What is default text (font) size on Chrome?

Self-tutoring about the Chrome browser: the tutor measures its default font size in pixels.

I opened the Chrome settings and found its font set to “medium”.

I then made a quick page with two divs: one set at 20em, then the other at the pixel width so it matches the first. The matching pixel width turns out to be 320px. Importantly, I didn’t define font size anywhere on the page. Doing so can prejudice the results.

An em, typically is “one character.” Therefore, if 20em=320px, then 1em=16px. On this browser, anyway, the default font size is 16px.

Interesting, eh?

Source:

j.eremy.net

mozilla.org

Jack of Oracle Tutoring by Jack and Diane, Campbell River, BC.

Web browsers: Chrome: the “reopen tab” key combination

Self-tutoring: I often close tabs by mistake. The tutor mentions a solution when it happens.

On Chrome, in Windows, it’s my experience that Ctrl+Shift+t will reopen the last tab you closed, and that it will reopen where it last was.

The trick also seems to work with ie:)

Source:

productforums.google.com

Jack of Oracle Tutoring by Jack and Diane, Campbell River, BC.

Microsoft web browser: how to tell which you’re using

Computer self-tutoring: the tutor mentions how to check which Microsoft browser you’re using.

In my experience, here is how to reveal the About info:

The three dots at top right, just under the x, hold a menu, under which, at the bottom, is Settings.

Opening the Settings option, a heading called About this app is near the bottom. There is described the browser: this one reports Microsoft Edge.

Jack of Oracle Tutoring by Jack and Diane, Campbell River, BC.

Home computer use: shortcut key combinations: refreshing the page in the browser, Windows

More self-tutoring: the tutor mentions a shortcut to refresh the page in a browser.

Ctrl+F5

is meant to refresh the page in the browser. As I understand, the reload is from the server rather than from the cache.

Source:

www.getfilecloud.com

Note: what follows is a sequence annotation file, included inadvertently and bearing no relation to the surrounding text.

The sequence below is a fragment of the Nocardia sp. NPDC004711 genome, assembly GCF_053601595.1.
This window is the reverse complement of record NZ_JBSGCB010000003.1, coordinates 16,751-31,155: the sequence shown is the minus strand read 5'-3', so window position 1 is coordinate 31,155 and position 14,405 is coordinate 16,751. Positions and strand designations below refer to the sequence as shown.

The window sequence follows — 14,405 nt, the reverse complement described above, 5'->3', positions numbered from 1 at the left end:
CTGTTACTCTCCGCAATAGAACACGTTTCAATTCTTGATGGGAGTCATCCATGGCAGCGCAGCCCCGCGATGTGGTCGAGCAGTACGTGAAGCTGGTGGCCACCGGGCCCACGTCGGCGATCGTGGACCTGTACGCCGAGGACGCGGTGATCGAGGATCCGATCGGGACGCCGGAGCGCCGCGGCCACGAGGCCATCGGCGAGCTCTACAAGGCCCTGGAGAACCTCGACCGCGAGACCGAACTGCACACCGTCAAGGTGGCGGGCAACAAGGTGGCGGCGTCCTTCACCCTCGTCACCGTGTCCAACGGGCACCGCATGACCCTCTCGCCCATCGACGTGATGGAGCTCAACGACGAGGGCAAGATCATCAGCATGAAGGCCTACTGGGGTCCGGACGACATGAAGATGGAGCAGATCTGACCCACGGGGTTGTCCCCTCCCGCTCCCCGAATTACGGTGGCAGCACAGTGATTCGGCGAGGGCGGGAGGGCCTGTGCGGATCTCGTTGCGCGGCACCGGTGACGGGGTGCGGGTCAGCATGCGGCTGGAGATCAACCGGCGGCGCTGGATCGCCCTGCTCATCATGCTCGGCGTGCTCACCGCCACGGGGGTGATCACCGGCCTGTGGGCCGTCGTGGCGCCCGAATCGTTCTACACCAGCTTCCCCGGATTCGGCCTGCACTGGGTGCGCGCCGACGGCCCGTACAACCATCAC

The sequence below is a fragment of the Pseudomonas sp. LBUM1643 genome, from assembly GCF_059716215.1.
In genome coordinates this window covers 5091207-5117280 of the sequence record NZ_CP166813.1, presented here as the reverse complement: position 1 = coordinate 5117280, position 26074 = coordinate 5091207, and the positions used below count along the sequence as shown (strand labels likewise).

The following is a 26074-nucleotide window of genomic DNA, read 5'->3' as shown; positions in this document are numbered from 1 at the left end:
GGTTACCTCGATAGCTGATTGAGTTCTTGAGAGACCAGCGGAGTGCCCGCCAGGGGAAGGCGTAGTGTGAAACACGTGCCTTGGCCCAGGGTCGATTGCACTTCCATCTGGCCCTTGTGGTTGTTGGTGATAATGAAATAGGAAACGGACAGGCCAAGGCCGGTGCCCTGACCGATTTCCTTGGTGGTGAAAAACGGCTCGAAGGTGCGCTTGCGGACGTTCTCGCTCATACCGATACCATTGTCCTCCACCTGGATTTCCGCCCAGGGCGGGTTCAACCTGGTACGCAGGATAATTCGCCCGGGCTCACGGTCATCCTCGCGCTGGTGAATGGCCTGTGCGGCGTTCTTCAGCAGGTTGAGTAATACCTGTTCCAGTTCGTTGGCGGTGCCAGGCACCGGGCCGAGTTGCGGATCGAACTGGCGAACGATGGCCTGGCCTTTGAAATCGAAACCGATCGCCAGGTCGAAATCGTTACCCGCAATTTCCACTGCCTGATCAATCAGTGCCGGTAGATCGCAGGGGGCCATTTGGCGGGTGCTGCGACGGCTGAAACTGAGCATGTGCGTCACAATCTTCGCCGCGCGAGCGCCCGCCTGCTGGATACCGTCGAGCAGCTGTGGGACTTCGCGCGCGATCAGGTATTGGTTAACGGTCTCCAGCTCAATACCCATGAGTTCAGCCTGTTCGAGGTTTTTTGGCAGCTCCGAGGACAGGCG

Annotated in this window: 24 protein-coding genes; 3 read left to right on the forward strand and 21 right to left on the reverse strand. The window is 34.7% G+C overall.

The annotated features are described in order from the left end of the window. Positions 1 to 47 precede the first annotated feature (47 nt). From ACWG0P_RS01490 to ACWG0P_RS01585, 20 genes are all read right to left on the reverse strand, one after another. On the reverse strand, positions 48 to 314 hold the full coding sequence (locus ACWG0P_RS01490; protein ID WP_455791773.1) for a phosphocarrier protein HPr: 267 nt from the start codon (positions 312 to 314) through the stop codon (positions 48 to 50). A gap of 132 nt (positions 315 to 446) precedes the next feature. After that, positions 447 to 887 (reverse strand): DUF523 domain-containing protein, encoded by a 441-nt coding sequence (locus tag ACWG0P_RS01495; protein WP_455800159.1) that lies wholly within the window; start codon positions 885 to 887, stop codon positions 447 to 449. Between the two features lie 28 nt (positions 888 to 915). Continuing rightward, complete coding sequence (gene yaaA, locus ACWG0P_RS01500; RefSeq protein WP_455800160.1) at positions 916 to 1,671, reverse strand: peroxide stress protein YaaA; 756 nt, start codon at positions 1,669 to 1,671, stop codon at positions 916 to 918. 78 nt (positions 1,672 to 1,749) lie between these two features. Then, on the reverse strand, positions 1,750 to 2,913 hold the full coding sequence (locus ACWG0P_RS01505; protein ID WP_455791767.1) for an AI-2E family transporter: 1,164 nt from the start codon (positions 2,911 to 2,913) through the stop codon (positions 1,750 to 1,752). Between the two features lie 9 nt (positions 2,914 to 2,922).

support.mozilla.org

Jack of Oracle Tutoring by Jack and Diane, Campbell River, BC.

Web browsers, home computer use: setting the cursor in the search bar w/o using the mouse

Self-tutoring about home computer use: the tutor shares a keyboard shortcut to the search bar.

Ctrl+L
is meant to return the cursor to the search bar.

Source:

w3schools.com

lifehacker.com

Jack of Oracle Tutoring by Jack and Diane, Campbell River, BC.

Home computer use: security: Bitdefender Safepay

Using a PC can involve constant self-tutoring. The tutor shares his discovery of Bitdefender Safepay.

As I’ve come to understand, Bitdefender Safepay is a secure browser that can be invoked from the Bitdefender suite (I have, I believe, Bitdefender Total Security). The idea is that you can browse with Safepay (as opposed to your regular browser) for extra security.

While Bitdefender Safepay might mainly play to people doing transactions online, it can be used as a general-purpose browser. For sites you log into, like blogs or membership sites, (as well as, of course, transaction situations), it offers a virtual keyboard through which you can enter the credentials. Using the virtual keyboard protects against keyboard-monitoring malware.

I like Safepay as just a regular browser; I don’t do much in the way of transactions, but I do log into blogs, membership sites, etc.

HTH:)

Source:

pcworld.com

Jack of Oracle Tutoring by Jack and Diane, Campbell River, BC.